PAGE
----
• Earth on AWS. Big public spatial datasets hosted at AWS. rburhum: The problem with dealing with datasets of this size is that just the mere collection and storage of it, is a problem of resources. This AWS link here is saying that they have grabbed all these datasets from various govt and non-profits and are hosting them in raw form so you can use them.

  • The VM vs Container wars continue they do. My VM is lighter (and safer) than your container: In today’s paper choice the authors investigate the boundaries of Xen-based VM performance. They find and eliminate bottlenecks when launching large numbers of lightweight VMs (both unikernels and minimal Linux VMs). The resulting system is called LightVM and with a minimal unikernel image, it’s possible to boot a VM in 4ms. For comparison, fork/exec on Linux takes approximately 1ms. On the same system, Docker containers start in about 150ms. See sysml/lightvm

  • Slack has a very wide API. Over 150 methods. They use OpenAPI 2.0, formerly known as Swagger, to describe and document it. Standard practice. The advantage of using a standard format is you can parse the API spec and generate useful things automatically. You can make the methods available in a GUI. Generate method tests. Format the docs differently. Generate mock servers. You know, stuff we've always done with interface definitions. The spec itself is generated by script that spiders hundreds of files internally.

  • No, the answer is not move to Azure or AWS! 5 steps to better GCP network performance: Know your tools: lperf, netperf, traceroute; Put instances in the right zones; Choose the right core-count for your networking needs: the more virtual CPUs in a guest, the more networking throughput you get; Use internal over external IPs: achieve max performance by always using the internal IP to communicate. In many cases, the difference in speed can be drastic; Rightsize your TCP window: TCP window sizes on standard GCP VMs are are tuned for high-performance throughput.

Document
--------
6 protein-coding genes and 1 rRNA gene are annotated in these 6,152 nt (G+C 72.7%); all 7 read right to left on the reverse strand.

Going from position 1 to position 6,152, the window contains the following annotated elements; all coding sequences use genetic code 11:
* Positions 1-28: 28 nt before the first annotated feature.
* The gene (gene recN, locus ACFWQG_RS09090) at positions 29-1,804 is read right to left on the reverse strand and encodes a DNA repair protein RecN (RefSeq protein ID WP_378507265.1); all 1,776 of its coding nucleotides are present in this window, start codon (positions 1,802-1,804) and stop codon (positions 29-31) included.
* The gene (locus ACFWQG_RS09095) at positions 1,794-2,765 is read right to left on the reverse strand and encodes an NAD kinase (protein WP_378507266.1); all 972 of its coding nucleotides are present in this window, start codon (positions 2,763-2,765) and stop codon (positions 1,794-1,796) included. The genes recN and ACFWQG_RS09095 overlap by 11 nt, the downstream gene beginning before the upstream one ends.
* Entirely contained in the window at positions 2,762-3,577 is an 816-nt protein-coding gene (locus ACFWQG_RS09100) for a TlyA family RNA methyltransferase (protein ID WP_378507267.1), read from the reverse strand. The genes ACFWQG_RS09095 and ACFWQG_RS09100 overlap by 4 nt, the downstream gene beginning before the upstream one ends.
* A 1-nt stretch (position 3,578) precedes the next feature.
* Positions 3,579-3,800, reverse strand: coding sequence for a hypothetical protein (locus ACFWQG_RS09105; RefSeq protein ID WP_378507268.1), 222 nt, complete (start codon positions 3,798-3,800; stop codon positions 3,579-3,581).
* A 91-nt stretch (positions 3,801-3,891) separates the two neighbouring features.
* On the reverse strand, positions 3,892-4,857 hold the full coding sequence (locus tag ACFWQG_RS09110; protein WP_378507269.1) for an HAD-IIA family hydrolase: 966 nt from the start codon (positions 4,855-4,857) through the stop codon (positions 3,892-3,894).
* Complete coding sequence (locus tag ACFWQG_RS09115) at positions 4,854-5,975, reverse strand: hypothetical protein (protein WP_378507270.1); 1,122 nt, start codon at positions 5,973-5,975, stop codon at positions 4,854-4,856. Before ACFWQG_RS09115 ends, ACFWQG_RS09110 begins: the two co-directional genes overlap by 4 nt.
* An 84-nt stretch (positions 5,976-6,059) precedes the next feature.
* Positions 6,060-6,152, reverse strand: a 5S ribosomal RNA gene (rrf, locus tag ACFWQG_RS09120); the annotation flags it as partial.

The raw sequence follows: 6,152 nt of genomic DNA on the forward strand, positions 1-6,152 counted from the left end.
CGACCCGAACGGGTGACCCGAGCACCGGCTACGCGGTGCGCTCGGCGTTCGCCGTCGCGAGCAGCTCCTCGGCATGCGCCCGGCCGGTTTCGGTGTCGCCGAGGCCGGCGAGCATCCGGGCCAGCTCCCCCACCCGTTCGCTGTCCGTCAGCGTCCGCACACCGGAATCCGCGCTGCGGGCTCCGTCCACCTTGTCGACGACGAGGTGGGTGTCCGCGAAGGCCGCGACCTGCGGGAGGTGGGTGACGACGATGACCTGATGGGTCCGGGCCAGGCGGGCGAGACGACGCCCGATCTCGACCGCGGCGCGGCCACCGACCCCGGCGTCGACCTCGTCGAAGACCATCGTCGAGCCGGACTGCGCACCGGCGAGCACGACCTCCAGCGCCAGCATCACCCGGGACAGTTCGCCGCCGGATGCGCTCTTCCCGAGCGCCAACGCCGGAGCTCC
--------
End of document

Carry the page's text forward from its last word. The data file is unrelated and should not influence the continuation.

• Instagram on Improving performance with background data prefetching: it becomes more and more important that our app can withstand diverse network conditions, a growing variety of devices, and non-traditional usage patterns...Most of the world does not have enough network connectivity...One of our solutions was to add the user’s connection type into our logging events...Offline is a status, not an error...The offline experience is seamless...At Instagram one of our engineering values is “do the simple thing first"...Currently we prefetch on background only once in between sessions. To decide at what time we will do this after you background the app, we compute your average time in between sessions (how often do you access Instagram?) and remove outliers using the standard deviation (to not to take into account those times where you might not access the app because you went to sleep if you are a frequent user). We aim to prefetch right before your average time...What other benefits can background prefetching give you beyond breaking the dependency on network availability and reducing cellular data usage? If we reduce the sheer number of requests made, we reduce overall network traffic. And by being able to bundle future requests together, we can save overhead and battery life.

  • If you are interested in an overview of all the things GraphQL has to offer, then here's what you need: The GraphQL stack: How everything fits together.

  • Why is epoll is more performant that select and poll? The method to epoll’s madness (great diagrams!): The cost of select/poll is O(N), which means when N is very large (think of a web server handling tens of thousands of mostly sleepy clients), every time select/poll is called, even if there might only be a small number of events that actually occurred, the kernel still needs to scan every descriptor in the list. Since epoll monitors the underlying file description, every time the open file description becomes ready for I/O, the kernel adds it to the ready list without waiting for a process to call epoll_wait to do this. When a process does call epoll_wait, then at that time the kernel doesn’t have to do any additional work to respond to the call, but instead returns all the information about the ready list it’s been maintaining all along...As a result, the cost of epoll is O(number of events that have occurred) and not O(number of descriptors being monitored) as was the case with select/poll

  • Nice tutorial. From Zero to Production with Angular, Firebase, and GitLab CI. Also, What we’ve learned from four years of using Firebase.